Tim Keefer > Gantry > Gantry::Docs::DBConn


Annotate this POD


New  9
Open  3
View/Report Bugs

Name ^

Gantry::Docs::DBConn - how database connection info flows through Gantry

Intro ^

One of the problems with separating models from the rest of any application is how to inform the model of the database connection information. This document explains how that information makes its way to the model.

This document does not apply to DBIx::Class, which has a cleaner way of moving this information from conf to code. See Gantry::Plugins::DBIxClassConn for how Gantry works with dbic.

Environments (a.k.a. Engines) ^

Gantry supports plugable engines. Currently there are engines for CGI and mod_perl versions 1.3, and 2.0. Further, many gantry apps have scripts which also want to use the models. There is now a comprehensive solution for all of these.


The simplest environment is the script. A script has essentially three choices for where to obtain connection information: (1) hard coded in the script, (2) taken from the command line, (3) taken from a config file (which could be an apache conf).

Where the information comes from matters not to the gantry. Once you know where your information will come from, you have two options for passing it to the model.

If the information is known at compile time (i.e. it is hard coded), you may simply say:

    use Gantry::Utils::DBConnHelper::Script {
        dbconn => 'dbi:Pg:dbname=some_db;host=',
        dbuser => 'someone',
        dbpass => 'super_secret',

Note that the dbconn key must have the full dsn needed by the DBI's connect method. This is true for all environments.

If you must calculate the information do the above in two steps:

    use Gantry::Utils::DBConnHelper::Script;

    # pull in your information from command line or conf file

            dbconn => $dsn,
            dbuser => $dbuser,
            dbpass => $dbpass,

Note that in both cases you should pass a hash reference.

If you need to access models which inherit from Gantry::Utils::AuthCDBI (or one of its authentications cousins), you need to also call set_auth_db_conn_info on Gantry::Utils::DBConnHelper::Script. That call is the same as the one for set_db_conn_info, except that the hash keys are auth_dbconn, auth_dbuser, and auth_dbpass.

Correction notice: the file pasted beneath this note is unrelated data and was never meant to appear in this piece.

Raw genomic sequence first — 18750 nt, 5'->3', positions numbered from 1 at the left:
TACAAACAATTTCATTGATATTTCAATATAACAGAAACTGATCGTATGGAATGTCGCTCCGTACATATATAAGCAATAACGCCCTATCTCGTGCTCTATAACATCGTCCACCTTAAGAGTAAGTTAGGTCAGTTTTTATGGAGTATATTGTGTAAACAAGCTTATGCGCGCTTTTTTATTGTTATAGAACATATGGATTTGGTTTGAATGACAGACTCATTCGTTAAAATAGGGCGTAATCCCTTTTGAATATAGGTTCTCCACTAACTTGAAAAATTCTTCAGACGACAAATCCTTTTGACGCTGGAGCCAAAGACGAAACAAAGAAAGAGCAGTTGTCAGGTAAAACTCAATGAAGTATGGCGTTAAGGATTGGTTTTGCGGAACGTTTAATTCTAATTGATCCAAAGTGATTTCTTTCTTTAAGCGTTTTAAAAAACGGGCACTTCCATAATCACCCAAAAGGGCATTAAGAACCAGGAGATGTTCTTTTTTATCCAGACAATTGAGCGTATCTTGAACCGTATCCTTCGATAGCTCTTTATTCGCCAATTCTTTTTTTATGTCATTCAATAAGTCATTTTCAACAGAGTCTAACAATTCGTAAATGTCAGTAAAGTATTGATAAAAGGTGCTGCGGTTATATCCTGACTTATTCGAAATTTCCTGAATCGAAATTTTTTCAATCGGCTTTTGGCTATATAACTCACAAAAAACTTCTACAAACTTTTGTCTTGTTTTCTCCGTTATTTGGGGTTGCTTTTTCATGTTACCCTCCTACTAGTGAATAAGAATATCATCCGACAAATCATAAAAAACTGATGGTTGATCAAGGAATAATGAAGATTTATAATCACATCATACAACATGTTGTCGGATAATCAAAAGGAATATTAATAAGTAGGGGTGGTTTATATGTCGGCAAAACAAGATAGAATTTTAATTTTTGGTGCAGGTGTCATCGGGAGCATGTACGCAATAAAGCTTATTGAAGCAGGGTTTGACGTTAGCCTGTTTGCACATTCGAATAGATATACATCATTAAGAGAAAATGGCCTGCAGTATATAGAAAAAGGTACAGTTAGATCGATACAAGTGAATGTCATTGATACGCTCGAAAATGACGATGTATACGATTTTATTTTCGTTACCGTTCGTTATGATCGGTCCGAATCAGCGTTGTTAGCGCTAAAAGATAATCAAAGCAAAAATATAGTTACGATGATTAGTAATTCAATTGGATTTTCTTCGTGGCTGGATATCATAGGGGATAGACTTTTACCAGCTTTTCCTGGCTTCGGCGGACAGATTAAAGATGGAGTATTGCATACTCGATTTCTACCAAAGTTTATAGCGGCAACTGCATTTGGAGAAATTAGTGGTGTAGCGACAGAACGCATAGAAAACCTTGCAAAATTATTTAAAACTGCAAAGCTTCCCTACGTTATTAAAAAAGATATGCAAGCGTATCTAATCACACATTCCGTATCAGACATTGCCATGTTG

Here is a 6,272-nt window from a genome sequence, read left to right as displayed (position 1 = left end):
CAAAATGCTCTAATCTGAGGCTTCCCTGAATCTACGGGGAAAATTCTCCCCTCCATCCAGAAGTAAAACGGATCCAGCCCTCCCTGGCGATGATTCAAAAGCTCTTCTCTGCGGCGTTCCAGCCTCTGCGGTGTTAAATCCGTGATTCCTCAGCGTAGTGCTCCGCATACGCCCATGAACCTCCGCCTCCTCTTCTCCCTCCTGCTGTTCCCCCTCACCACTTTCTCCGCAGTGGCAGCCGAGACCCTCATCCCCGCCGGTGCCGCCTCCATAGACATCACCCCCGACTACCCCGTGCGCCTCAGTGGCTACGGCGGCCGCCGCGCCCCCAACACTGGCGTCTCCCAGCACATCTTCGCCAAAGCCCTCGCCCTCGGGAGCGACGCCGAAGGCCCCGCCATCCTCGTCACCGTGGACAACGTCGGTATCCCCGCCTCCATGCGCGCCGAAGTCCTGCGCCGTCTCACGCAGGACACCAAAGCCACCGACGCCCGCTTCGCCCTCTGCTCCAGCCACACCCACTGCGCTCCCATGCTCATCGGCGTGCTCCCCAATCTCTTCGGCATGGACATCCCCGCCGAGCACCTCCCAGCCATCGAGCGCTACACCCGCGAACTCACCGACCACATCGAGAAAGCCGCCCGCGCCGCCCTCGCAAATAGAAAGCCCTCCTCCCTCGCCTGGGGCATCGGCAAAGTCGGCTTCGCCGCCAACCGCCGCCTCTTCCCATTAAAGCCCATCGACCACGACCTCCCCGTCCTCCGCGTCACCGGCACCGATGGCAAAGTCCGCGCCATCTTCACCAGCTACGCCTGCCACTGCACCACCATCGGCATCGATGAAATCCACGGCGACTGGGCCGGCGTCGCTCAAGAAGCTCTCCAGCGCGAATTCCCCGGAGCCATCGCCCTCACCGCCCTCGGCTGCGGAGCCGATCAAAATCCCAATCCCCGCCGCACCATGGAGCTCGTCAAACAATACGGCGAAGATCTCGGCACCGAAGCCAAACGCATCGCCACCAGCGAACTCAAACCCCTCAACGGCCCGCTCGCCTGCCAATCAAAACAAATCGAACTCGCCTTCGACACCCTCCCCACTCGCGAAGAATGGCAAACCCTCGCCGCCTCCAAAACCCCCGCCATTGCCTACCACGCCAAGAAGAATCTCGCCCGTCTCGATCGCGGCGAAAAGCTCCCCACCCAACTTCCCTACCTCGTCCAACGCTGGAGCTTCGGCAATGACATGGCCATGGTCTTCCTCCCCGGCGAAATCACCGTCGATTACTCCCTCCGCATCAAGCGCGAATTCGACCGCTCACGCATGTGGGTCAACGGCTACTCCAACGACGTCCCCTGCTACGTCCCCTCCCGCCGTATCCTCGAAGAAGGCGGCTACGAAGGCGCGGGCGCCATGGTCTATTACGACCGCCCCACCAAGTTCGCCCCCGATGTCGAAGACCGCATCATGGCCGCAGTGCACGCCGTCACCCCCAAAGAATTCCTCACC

Gantry is ready to help you with connection information. The normal approach is to use PerlSetVars in your httpd.conf:

    <Location />
        PerlSetVar dbconn dbi:Pg:dbname=some_db;host=
        PerlSetVar dbuser someone
        PerlSetVar dbpass super_secret

        PerlSetVar auth_dbconn dbi:Pg:dbname=auth_db;host=
        PerlSetVar auth_dbuser auth_user
        PerlSetVar auth_dbpass double_super_secret


Note that gantry does user authentication, but only in the mod_perl environment at present. Even so, some of your models may inherit from an auth utils module. In that case, you need to provide the auth values below.

Gantry also helps CGI scripts. Simply include the dbconn, dbuser, and dbpass keys (and their auth counterparts, if needed) in the config section of the hash you pass to Gantry::Engine::CGI->new:

    my $cgi = Gantry::Engine::CGI->new( {
        locations => {
            '/' => 'App::Base',
            # ...
        config => {
            # ...
            dbconn => 'dbi:Pg:dbname=some_db;host=',
            dbuser => 'someone',
            dbpass => 'super_secret',

Internals ^

So, how does the data flow? Of course, it depends slightly on the environment. Each has its own source of data and therefore its own scheme. But they all conform to a single API described here.

Let's start at the other end. When any gantry model wants to use a database, it calls db_Main. That method is responsible for returning a working dbh. Here is the db_Main from Gantry::Utils::CDBI (the others look strikingly similar):

    sub db_Main {
        my $dbh;

        my $helper = Gantry::Utils::DBConnHelper->get_subclass();

        $dbh       = $helper->get_dbh();

        if ( not $dbh ) {
            my $conn_info = $helper->get_conn_info();

            $db_options->{AutoCommit} = 0;

            $dbh = DBI->connect_cached(